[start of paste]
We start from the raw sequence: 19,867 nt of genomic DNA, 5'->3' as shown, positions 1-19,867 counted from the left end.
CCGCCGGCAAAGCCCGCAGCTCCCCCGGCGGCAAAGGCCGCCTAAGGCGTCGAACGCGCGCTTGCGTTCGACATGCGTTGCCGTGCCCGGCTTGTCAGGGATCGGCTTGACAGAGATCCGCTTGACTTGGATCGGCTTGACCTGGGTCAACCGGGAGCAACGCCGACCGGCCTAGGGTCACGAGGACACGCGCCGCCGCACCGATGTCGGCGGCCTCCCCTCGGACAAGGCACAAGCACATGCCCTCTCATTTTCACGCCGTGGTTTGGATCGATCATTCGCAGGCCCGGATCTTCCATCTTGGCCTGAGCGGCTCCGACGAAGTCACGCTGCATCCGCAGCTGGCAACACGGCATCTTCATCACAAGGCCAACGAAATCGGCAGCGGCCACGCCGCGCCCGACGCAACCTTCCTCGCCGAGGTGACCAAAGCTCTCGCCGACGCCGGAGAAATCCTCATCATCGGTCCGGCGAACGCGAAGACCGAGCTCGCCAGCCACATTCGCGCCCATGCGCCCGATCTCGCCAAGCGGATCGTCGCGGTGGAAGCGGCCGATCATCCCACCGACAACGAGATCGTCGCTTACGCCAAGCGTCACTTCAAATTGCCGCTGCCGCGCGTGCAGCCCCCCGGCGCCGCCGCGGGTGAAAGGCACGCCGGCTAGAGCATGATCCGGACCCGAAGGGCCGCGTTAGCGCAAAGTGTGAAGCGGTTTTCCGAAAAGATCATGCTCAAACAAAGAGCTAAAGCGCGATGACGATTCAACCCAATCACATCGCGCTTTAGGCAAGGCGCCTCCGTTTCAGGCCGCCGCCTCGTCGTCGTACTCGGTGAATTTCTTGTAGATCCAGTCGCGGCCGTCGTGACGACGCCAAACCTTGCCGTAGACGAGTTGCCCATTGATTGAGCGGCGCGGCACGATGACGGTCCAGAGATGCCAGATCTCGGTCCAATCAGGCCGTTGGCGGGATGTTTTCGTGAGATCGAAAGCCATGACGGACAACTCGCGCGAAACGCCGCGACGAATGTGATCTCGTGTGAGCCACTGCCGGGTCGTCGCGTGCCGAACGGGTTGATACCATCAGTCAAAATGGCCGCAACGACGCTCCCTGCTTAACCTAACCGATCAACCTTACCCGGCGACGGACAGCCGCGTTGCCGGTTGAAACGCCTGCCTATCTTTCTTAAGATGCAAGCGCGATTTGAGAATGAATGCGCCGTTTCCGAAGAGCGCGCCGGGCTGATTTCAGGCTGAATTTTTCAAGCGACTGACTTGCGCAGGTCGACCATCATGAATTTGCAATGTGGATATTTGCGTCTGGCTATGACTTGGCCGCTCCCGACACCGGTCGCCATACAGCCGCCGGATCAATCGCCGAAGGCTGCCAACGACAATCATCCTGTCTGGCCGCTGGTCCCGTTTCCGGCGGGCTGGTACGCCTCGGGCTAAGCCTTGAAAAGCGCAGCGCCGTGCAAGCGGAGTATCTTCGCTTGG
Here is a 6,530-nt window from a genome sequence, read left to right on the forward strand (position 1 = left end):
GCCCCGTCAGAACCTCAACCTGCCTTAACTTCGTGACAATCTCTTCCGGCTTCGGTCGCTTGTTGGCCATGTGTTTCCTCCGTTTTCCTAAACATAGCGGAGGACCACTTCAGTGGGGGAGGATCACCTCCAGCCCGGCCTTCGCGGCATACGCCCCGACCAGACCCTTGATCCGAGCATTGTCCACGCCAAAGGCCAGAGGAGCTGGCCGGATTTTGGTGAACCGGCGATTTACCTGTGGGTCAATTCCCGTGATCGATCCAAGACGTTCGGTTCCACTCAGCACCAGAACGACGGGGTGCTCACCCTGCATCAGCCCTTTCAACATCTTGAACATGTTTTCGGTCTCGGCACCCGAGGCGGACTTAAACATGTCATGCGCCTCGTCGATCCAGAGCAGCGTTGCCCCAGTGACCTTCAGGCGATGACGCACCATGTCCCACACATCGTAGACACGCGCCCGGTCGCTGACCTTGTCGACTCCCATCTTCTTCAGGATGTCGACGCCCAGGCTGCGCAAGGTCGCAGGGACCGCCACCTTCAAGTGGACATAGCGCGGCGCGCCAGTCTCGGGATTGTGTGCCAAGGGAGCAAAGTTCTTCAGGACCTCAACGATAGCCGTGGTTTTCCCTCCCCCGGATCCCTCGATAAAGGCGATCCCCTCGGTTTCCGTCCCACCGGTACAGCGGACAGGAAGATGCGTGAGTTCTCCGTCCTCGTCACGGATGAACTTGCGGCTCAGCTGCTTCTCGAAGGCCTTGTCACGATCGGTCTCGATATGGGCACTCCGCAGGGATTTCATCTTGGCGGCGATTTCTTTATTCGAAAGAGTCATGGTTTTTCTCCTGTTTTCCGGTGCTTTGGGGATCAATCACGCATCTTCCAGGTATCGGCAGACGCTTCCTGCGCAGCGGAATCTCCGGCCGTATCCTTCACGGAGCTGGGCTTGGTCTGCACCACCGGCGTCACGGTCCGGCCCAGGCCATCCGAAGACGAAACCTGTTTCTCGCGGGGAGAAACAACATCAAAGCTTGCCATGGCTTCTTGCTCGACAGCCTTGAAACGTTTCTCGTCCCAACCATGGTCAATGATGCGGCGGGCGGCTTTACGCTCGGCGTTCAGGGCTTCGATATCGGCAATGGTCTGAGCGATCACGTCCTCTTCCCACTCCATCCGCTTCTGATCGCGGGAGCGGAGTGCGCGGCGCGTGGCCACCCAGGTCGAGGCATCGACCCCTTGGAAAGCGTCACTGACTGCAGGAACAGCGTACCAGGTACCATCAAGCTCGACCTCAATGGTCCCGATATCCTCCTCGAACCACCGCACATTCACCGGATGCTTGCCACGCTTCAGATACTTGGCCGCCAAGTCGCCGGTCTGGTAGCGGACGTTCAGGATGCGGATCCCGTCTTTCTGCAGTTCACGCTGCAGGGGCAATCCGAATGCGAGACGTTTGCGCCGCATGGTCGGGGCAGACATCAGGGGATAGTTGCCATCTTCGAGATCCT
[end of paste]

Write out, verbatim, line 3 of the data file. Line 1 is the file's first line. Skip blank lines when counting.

Here is a 6,530-nt window from a genome sequence, read left to right on the forward strand (position 1 = left end):